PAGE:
Many thanks to Lori for introducing me to the "Longmire Does Romance Novels" website, a collection of totally awesome re-imagined romance novel covers. My favorite is Chili Supper for Satan (originally Kelley Armstrong's Industrial Magic), but they're all very, very funny.

P.S. That is a truly amazing mullet.

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Friday, May 11, 2007

Delaying Jane

Austenblog is reporting that Masterpiece Theatre may delay their broadcast of ITV's Jane Austen adaptations until January '08. (They were originally going to be shown in November '07.) If we hadn't already laboriously worked our way through all three of these eye-rollingly dim made-for-TV movies on YouTube, we'd be foaming at the mouth over this news... but we have already seen them, and we're not in any particular hurry to watch 'em twice.

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Thursday, May 10, 2007

Archie goes East

I hear that there's a possibility of an Indian version of the long-running Archie comic books. Apparently, Archie's pretty hot in India, and its publishers are thinking of releasing a culturally-appropriate version for their Indian readers. Betty and Veronica doing their G-rated catfighting in saris?--I would love to read it.


Wednesday, May 09, 2007

Babies with books, Part II

And if you're in the market for a great book to share with your zero- to two-year-old, we (as always) have some suggestions!

Try Lane Smith's The Happy Hockey Family! and its sequel, The Happy Hockey Family Moves to the Country!. These books are adorably tongue-in-cheek Dick and Jane-style spoofs. Your baby will like the pictures, and you'll like the irony.

If you're getting a little tired of nightly recitations of Goodnight Moon, try Taro Gomi's My Friends. It has similarly soothing word patterns, and the artwork is gorgeous.

Alphabet books don't have to be boring. Try Museum ABC, from the Metropolitan Museum of Art. Each letter page features four accompanying images from Met artwork: "A is for Apple" is followed by a foursquare of famous apple images, including Roy Lichtenstein's "Red Apple" and a detail from Paul Cezanne's "Apples".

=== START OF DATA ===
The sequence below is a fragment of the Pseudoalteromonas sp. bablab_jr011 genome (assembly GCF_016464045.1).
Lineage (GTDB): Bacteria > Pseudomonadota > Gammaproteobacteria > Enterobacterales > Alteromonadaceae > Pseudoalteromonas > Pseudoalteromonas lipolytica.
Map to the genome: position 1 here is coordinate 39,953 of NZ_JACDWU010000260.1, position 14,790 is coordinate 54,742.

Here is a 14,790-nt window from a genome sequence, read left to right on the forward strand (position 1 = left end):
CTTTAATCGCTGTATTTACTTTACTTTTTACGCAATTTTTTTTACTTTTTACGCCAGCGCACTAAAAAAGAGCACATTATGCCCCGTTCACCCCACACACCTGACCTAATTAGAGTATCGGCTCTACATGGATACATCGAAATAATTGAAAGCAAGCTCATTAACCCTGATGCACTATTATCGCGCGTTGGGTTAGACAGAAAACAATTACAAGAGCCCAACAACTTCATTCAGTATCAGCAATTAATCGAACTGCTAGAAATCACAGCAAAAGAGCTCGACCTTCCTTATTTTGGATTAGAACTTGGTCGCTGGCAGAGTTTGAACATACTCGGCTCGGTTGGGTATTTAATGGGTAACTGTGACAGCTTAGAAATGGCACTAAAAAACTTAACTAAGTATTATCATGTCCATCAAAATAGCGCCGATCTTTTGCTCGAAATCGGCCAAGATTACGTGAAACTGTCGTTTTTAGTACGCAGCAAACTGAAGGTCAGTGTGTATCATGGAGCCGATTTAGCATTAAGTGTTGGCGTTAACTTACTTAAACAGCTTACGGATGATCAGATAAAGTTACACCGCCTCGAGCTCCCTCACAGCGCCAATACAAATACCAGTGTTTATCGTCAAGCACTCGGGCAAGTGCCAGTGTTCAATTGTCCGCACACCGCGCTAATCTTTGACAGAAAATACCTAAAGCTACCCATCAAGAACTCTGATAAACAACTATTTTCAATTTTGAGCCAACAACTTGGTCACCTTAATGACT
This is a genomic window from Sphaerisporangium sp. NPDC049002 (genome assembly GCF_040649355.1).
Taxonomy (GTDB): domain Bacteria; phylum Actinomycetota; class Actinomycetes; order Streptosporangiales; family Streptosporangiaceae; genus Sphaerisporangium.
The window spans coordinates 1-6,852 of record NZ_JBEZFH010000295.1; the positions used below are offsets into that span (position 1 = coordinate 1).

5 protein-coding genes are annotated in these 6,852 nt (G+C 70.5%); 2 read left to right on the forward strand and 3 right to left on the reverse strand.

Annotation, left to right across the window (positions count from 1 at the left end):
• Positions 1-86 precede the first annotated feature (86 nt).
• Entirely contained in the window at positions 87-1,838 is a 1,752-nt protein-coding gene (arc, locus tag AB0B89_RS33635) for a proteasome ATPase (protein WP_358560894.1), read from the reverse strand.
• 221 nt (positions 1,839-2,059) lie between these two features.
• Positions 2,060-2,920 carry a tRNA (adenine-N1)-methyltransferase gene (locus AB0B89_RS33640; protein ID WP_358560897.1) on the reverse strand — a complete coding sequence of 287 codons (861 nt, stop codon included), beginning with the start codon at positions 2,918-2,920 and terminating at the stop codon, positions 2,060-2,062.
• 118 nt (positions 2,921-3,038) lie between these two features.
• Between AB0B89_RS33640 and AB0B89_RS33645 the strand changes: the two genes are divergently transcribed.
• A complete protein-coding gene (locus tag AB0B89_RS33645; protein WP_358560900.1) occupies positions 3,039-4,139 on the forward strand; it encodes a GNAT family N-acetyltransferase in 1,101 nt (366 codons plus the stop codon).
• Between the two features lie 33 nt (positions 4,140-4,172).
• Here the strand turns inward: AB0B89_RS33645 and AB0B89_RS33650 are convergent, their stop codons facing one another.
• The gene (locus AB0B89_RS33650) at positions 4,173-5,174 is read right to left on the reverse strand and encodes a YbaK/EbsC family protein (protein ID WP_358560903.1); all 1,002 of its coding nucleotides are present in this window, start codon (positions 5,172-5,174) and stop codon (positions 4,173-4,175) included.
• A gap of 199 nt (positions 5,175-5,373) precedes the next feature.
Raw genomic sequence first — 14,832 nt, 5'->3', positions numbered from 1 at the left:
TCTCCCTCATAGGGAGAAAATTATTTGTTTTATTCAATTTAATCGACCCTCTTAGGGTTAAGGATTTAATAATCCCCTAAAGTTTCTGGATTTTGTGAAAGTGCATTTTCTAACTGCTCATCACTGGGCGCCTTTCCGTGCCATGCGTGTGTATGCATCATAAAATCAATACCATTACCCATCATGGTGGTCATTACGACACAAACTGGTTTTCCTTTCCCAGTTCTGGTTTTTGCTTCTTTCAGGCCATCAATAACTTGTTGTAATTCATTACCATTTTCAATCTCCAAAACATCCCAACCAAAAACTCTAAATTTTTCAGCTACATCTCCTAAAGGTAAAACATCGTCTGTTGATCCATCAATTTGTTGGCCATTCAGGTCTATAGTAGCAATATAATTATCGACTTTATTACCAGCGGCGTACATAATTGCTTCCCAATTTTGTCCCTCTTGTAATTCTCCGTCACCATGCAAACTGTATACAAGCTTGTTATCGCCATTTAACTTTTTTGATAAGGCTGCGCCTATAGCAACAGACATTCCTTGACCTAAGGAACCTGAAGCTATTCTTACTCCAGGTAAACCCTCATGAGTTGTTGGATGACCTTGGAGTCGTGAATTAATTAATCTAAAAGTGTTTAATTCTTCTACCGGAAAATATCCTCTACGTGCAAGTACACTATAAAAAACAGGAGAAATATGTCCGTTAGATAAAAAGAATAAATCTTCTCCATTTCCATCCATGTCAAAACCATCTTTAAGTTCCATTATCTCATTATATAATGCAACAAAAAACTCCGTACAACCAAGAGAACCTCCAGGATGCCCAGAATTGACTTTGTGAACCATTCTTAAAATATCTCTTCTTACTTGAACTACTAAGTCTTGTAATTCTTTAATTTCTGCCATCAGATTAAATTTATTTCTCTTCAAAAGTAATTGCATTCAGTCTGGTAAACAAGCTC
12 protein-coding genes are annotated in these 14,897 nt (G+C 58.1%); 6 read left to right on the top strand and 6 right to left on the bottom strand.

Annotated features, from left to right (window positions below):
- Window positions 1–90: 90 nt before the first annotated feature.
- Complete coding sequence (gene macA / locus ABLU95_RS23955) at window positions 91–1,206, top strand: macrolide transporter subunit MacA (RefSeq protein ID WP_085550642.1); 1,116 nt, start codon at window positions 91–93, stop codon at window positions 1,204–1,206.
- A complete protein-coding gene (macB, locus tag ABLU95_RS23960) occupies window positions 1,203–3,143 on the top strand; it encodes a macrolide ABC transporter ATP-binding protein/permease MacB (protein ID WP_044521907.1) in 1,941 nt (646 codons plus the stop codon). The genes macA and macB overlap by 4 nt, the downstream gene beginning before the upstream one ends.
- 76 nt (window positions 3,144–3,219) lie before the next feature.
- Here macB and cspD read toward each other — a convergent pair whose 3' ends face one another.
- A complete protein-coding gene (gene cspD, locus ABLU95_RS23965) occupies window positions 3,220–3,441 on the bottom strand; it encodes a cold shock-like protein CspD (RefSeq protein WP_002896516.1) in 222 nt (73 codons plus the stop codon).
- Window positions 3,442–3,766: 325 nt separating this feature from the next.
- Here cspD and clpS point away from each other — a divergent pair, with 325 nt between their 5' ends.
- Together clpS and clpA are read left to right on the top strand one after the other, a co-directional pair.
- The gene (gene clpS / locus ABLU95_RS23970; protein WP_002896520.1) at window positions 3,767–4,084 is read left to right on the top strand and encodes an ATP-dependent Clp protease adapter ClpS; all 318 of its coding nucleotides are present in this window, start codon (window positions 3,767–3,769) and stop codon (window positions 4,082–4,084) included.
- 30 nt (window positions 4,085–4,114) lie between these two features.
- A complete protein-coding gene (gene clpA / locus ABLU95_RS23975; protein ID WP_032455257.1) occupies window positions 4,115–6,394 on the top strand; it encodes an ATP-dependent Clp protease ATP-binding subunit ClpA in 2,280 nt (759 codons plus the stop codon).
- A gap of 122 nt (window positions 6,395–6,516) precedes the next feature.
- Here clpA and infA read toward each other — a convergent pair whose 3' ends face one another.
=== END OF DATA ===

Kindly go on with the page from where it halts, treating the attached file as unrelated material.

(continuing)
Tuesday, May 08, 2007

Babies with books, Part I

We here at Wordcandy HQ try not to get too upset over statistics about the dwindling popularity of reading, but this survey, featured in the Archives of Pediatrics and Adolescent Medicine, is pretty ugly. The researchers did a telephone survey of over 1000 parents of 2- to 24-month-olds, attempting to determine the "television-, DVD-, and video-viewing habits of children younger than 2 years". Here are their results:

By 3 months of age, about 40% of children regularly watched television, DVDs, or videos. By 24 months, this proportion rose to 90%. The median age at which regular media exposure was introduced was 9 months. Among those who watched, the average viewing time per day rose from 1 hour per day for children younger than 12 months to more than 1.5 hours per day by 24 months. Parents watched with their children more than half of the time. Parents gave education, entertainment, and babysitting as major reasons for media exposure in their children younger than 2 years.